The ultimate master list of revenue models used by Web and Mobile companies

The ultimate master list of revenue models used by Web and Mobile companies

Thursday March 20, 2014,

6 min Read

Think of internet companies. Now think of the number of these companies and their services that you use on a daily basis. Google, Facebook, Twitter, LinkedIn, Quora, Wikipedia would generally pop up in your head. There is a treasure trove of information available to us, almost instantly these days. Apart from access to this information, one can set up a website for free on Wordpress or blogger, download free mobile apps on iTunes and Google Play Store, watch videos for free on YouTube, and post free classified ads on sites like Quikr and Craigslist.

Can you answer? Read through and you'll be able to.
Can you answer? Read through and you'll be able to.

While some of these services come for free, it is no secret that most of them are turning huge profits. But where does this money come from? Advertising comes to the mind immediately when you think of revenue models. And yes, advertising is the major revenue source for many of them. But there are several other models as well. Here we have compiled a comprehensive list of all these revenue models just for you.

1. Advertising

One of the oldest money-making sources, this model is under constant evolution. With the general internet population having access to ad-blocking tools, the industry has gone on to employ complex and creative methods to stay relevant.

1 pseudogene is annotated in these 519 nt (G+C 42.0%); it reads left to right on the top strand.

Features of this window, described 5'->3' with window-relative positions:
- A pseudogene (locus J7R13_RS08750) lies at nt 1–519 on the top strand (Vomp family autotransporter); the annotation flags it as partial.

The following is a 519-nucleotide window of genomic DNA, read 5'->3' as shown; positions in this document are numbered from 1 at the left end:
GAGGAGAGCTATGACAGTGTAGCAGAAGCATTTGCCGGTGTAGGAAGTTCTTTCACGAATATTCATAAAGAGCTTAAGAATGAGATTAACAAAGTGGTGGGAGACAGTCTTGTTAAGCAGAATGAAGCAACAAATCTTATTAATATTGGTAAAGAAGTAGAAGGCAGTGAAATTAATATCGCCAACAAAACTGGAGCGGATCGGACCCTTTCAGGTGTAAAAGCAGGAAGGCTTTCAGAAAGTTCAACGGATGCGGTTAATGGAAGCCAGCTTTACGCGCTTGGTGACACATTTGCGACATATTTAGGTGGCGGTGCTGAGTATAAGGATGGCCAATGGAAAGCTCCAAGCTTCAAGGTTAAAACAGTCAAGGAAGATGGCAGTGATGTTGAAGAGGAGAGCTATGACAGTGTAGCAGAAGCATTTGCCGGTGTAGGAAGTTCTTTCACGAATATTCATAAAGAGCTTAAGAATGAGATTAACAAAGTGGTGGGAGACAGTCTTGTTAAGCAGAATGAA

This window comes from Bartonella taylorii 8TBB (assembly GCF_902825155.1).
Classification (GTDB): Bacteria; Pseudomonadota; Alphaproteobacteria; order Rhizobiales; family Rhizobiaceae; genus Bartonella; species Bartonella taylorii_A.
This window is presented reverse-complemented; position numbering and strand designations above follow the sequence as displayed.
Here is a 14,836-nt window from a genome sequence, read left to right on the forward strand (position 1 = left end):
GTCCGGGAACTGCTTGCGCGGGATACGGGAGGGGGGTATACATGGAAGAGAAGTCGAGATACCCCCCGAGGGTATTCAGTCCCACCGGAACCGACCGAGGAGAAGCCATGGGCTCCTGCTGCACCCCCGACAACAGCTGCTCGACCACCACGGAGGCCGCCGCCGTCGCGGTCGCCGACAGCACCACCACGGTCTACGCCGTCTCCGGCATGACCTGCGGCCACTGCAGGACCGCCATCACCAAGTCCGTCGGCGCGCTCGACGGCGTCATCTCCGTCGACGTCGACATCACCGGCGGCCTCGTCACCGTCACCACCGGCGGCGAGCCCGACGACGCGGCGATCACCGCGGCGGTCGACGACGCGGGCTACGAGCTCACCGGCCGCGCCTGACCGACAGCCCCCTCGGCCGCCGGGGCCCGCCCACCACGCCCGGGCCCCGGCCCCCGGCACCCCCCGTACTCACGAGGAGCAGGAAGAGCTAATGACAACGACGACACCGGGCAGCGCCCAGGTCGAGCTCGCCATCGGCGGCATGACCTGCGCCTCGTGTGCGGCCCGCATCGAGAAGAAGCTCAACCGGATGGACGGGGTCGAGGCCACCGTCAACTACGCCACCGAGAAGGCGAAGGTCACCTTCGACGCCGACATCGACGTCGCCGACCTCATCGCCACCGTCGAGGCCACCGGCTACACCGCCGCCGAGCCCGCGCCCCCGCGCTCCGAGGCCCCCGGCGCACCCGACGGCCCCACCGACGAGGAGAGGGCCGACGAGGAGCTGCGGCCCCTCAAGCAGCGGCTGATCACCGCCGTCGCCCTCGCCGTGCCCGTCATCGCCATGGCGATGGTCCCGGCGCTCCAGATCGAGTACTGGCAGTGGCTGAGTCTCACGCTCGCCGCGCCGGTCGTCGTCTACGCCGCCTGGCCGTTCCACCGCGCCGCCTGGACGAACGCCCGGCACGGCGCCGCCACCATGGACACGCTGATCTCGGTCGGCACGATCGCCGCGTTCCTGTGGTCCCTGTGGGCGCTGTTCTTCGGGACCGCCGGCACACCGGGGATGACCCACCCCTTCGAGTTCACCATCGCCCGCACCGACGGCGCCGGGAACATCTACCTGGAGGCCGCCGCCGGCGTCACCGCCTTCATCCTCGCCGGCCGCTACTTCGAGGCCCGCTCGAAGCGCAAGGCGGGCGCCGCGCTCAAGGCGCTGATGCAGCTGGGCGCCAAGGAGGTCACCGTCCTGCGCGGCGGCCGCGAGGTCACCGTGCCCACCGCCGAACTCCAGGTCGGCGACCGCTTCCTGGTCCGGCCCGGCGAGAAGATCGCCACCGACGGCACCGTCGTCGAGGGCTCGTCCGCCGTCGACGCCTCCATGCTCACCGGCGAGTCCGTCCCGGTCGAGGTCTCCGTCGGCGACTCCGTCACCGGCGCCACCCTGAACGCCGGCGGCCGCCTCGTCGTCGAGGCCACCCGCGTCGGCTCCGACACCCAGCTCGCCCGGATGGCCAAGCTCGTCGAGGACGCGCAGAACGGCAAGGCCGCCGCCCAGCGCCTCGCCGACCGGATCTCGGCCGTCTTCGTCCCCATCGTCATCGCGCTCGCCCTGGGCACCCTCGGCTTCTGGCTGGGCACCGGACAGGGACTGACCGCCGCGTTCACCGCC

• Display Ads - e.g. Yahoo!
  • Search Ads - e.g. Google
  • Text Ads - e.g. Google, Facebook
  • Video Ads - e.g. YouTube
  • Audio Ads – e.g. Saavn
  • Promoted Content - e.g. Twitter, Facebook
  • Paid content promotion
  • Recruitment Ads - e.g. LinkedIn
  • Classifieds - e.g. JustDial, Quikr
  • Featured listings - e.g. Zomato, CommonFloor
  • Email Ads – e.g. Yahoo!, Google
  • Location-based offers - e.g. Foursquare

2. Freemium model

Perhaps the most common model used by Web services. The idea here is to sell a basic free product to as many customers as possible, but keep the premium features exclusively for paying customers. A large number of SaaS products use this model. For instance, Dropbox offers 2GB of free cloud data storage. But if one wants more space, one has to pay up.

Dropbox's purchase plans

Other examples include Adobe Flash, Evernote, Google Docs/Drive, LinkedIn, Prezi, Slideshare, Skype, Wordpress, and many mobile games like Farmville, Angry Birds etc.

3. E-commerce

The traditional world of retail comprising of malls and high street stores changed forever in the 90s when companies like Amazon emerged. Because they could save on expensive real estate costs, the prices offered on these stores were significantly lower.


Selling through e-commerce can include:

  • Retailing – e.g. Myntra
  • Marketplace – e.g. Snapdeal
  • Sharing Economy - AirBnB
  • Aggregators – e.g Taxi for Sure
  • Group buying – e.g. Groupon
  • Digital goods / downloads – e.g. iTunes
  • Virtual goods – e.g. Zynga
  • Training – e.g. Coursera, SimpliLearn
  • Pay what you want – e.g. Instamojo (optional)
  • Auction commerce – e.g. eBay
  • Crowdsourced Services – e.g. Elance, oDesk


4. Affiliate Marketing

Mostly followed by high-traffic blogs, this is a model wherein the publisher signs up for affiliate programs related to their service/content and convert their users to customers of their affiliates/advertisers.

In most cases this involves a publisher earning a commission when a user follows a link on their blog to another site and this converts into the user buying something at the affiliate site.

A recent example is several well-known bloggers pushing out MotoG reviews and then linking to the Flipkart exclusive sale site for commissions.